In Auqui v. Seven Thirty One Limited Partnership,1 dated Feb. 14, 2013, the Court of Appeals held that a New York Workers’ Compensation Board’s determination regarding the duration of an injured worker’s disability was a factual determination that “should be given preclusive effect…relevant to lost earnings and compensation for medical expenses” in the claimant’s third-party tort action. This is a further expansion of the doctrine of collateral estoppel that has broad implications for claimants, insurance carriers, employers and defendants involved in Workers’ Compensation (WC) claims where a companion third-party tort action has been brought.
The ‘Auqui’ Case Jose Verdugo was a food deliveryman who was hurt at work in nyc. The New York workers compensation board found him to be disabled on Dec. 24, 2003. Subsequently, an administrative law judge (ALJ) determined that Verdugo was no longer disabled as of Jan. 24, 2006. A full panel of the NEW YORK WORKERS COMPENSATION BOARD affirmed the decision of the ALJ. In 2004, while collecting compensation benefits, plaintiffs brought a separate action in civil court against the third-party building owner, Seven Thirty One Limited Partnership, the general contractor, and a subcontractor. In April 2009, counsel for the owner defendants in the third-party suit moved to preclude plaintiff from litigating the duration of Verdugo’s disability on the grounds of collateral estoppel. Ultimately, the Court of Appeals agreed and held that the ALJ’s finding that Verdugo’s disability ended Jan. 24, 2006, precluded the plaintiff from re-litigating the duration of his disability in the civil suit. Critical to the court’s decision were its findings that the duration of a disability is a question of fact, that the plaintiff had been given a full and fair opportunity to litigate the issue of ongoing disability, and that the issues in question in the Queens Workers compensation proceeding and the civil suit are identical.3 On the surface then, it appears that the Auqui court’s decision is fully in line with precedent that holds that issue preclusion or the doctrine of collateral estoppel is applicable to the factual determinations of quasi-judicial administrative agencies.4 Arguably, the impact of the Auqui court’s decision rests not with the law articulated but with the law as applied. Is the duration of a claimant’s disability, as the court held, a purely factual one? The Appellate Division and dissent maintained that the duration of a disability is a legal conclusion or at least a mixed question of law and fact. In finding that the duration determination is a factual one, is the court in Auqui expanding the category of what it considers a question of fact and signaling its intention to defer to the final adjudications of administrative agencies to a greater degree?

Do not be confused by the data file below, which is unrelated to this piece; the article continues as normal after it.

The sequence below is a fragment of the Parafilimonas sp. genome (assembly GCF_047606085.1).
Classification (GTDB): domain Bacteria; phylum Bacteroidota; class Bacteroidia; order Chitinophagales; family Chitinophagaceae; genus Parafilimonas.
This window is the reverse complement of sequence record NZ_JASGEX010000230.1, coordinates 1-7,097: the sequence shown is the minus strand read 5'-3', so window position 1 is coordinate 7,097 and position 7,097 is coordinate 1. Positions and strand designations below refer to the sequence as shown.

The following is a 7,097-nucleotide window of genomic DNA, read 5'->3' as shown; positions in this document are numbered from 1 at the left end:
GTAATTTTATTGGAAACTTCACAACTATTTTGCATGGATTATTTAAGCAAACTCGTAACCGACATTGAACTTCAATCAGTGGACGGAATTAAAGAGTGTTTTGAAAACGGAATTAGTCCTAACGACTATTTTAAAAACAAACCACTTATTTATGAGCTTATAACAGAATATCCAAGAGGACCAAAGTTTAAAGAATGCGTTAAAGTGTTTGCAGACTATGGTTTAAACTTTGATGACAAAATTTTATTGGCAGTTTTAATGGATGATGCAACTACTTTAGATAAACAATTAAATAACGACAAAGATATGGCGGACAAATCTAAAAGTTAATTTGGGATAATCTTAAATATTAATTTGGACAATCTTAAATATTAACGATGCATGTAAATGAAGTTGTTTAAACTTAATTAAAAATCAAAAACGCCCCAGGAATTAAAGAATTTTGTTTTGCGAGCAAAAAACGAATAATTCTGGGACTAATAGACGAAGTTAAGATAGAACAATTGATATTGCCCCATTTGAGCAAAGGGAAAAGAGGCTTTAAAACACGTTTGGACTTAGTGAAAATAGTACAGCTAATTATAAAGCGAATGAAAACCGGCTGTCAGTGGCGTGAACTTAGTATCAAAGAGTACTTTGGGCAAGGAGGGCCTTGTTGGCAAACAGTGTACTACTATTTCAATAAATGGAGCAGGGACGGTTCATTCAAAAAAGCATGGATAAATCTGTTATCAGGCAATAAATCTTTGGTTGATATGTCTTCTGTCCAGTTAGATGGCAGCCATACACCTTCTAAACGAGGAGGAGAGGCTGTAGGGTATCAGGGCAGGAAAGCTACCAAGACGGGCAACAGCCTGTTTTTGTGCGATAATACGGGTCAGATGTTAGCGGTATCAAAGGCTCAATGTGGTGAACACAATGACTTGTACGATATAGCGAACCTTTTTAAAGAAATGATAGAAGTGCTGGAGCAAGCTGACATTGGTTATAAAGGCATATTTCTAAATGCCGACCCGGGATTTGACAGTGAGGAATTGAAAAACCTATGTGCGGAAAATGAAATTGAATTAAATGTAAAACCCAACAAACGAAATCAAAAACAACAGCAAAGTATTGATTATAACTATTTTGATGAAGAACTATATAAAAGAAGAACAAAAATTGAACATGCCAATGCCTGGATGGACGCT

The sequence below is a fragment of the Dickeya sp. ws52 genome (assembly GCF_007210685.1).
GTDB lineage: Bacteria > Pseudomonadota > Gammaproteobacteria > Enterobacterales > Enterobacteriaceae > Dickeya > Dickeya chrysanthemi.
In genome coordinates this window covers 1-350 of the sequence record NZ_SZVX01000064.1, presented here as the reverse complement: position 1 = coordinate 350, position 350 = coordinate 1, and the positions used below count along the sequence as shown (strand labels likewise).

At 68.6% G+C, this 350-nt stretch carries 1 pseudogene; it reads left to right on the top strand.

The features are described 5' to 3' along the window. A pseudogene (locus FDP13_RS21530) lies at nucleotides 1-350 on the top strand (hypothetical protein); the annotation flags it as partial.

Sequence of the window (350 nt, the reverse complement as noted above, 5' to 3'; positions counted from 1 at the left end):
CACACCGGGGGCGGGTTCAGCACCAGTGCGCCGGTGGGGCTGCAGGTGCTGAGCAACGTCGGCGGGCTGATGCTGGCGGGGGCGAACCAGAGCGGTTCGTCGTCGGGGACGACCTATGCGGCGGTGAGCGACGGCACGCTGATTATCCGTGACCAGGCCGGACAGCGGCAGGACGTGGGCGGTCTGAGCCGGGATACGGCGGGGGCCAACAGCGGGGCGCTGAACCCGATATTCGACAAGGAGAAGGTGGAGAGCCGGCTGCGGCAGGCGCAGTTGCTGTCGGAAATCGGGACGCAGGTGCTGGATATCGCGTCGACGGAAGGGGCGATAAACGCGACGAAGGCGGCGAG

A worker hurt at work in nyc can make a WC claim for first-party benefits from the employers’ compensation carrier administratively while simultaneously pursuing a civil tort action in court against parties other than the employer relating to the same accident. The two actions historically follow mostly separate tracks. They would intersect most notably at the point of settlement or judgment in the tort action which requires the claimant to repay two-thirds of the New York Workers Compensation carriers’ lien (or obtain a waiver) to avoid a double recovery. The Auqui decision increases the importance of the NEW YORK WORKERS COMPENSATION BOARD “fact” findings that will have preclusive effect in personal injury lawsuits. When injured workers lose a factual determination before the NEW YORK WORKERS COMPENSATION BOARD, there is now an increased likelihood that the claimant/plaintiff will not be able to re-litigate the same issue in a second forum, the so-called third-party action. The decision effectively gives defendants greater opportunity to limit a plaintiff’s claims. Moreover, the holding in Auqui can be expected to apply to all NEW YORK WORKERS COMPENSATION BOARD fact determinations including lack of causal relation of injuries to the loss, the percentage disability and necessity of certain types of treatment and/or therapy. In addition, plaintiffs may be precluded as to claims relating to the corollary issues of future lost wages and future medical expenses during any time period the claimant is found not disabled. Auqui potentially impacts both the pain and suffering and the economic components of the plaintiff’s third-party action damage claims. If a plaintiff attempts to make any claim on an issue already determined by the NEW YORK WORKERS COMPENSATION BOARD in a bill of particulars, a deposition or otherwise, defendants must be prepared and able to identify the impropriety of the claim and assert collateral estoppel. The proper procedural device for a defendant seeking to assert collateral estoppel will depend on the stage of the lawsuit and timing of the NEW YORK WORKERS COMPENSATION BOARD ruling. A motion in limine, a motion to preclude, a motion for summary judgment, a motion to strike claims from a plaintiff’s Bill of Particulars, or even a motion to dismiss portions of the plaintiff’s complaint may all be appropriate procedures to assert collateral estoppel. The increased importance of the fact finding at the agency adjudication level may also impact how lawyers interact. Traditionally, claimants had different lawyers for their WC claim and lawsuit. However, another consequence of Auqui may be to foster a closer and more coordinated relationship between WC and plaintiff counsel. Counsel may now consider working together to aggressively pursue disability claims during the WC hearing or risk forfeiting them. From the defendants’ perspective, it is now more important for defense counsel to obtain plaintiffs’ WC (and carrier) files, to review them carefully, and to take advantage of any favorable rulings in the WC forum. In addition, defense counsel now have the added opportunity and responsibility to carefully monitor ongoing developments in the WC action.